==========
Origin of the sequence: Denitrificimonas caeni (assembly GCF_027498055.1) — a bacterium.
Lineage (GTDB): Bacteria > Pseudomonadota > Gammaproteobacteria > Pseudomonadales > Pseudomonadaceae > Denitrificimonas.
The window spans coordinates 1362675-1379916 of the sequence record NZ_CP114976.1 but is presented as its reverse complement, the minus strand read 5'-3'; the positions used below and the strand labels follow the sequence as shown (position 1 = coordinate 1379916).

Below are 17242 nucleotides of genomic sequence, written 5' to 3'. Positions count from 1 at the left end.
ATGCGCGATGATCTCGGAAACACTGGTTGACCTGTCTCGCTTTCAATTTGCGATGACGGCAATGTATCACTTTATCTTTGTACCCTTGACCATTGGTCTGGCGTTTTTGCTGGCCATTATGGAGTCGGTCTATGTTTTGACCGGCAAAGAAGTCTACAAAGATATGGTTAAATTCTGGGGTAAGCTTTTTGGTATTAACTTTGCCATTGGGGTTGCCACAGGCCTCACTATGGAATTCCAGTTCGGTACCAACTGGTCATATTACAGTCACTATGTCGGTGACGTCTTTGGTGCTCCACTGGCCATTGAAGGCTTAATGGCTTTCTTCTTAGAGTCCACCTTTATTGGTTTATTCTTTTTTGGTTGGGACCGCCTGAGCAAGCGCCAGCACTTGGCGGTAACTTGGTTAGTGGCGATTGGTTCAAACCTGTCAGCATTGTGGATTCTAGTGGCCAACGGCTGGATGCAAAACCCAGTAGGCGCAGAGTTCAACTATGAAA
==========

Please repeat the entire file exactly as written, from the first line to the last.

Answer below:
Origin of the sequence: Denitrificimonas caeni (assembly GCF_027498055.1) — a bacterium.
Lineage (GTDB): Bacteria > Pseudomonadota > Gammaproteobacteria > Pseudomonadales > Pseudomonadaceae > Denitrificimonas.
The window spans coordinates 1362675-1379916 of the sequence record NZ_CP114976.1 but is presented as its reverse complement, the minus strand read 5'-3'; the positions used below and the strand labels follow the sequence as shown (position 1 = coordinate 1379916).

Below are 17242 nucleotides of genomic sequence, written 5' to 3'. Positions count from 1 at the left end.
ATGCGCGATGATCTCGGAAACACTGGTTGACCTGTCTCGCTTTCAATTTGCGATGACGGCAATGTATCACTTTATCTTTGTACCCTTGACCATTGGTCTGGCGTTTTTGCTGGCCATTATGGAGTCGGTCTATGTTTTGACCGGCAAAGAAGTCTACAAAGATATGGTTAAATTCTGGGGTAAGCTTTTTGGTATTAACTTTGCCATTGGGGTTGCCACAGGCCTCACTATGGAATTCCAGTTCGGTACCAACTGGTCATATTACAGTCACTATGTCGGTGACGTCTTTGGTGCTCCACTGGCCATTGAAGGCTTAATGGCTTTCTTCTTAGAGTCCACCTTTATTGGTTTATTCTTTTTTGGTTGGGACCGCCTGAGCAAGCGCCAGCACTTGGCGGTAACTTGGTTAGTGGCGATTGGTTCAAACCTGTCAGCATTGTGGATTCTAGTGGCCAACGGCTGGATGCAAAACCCAGTAGGCGCAGAGTTCAACTATGAAA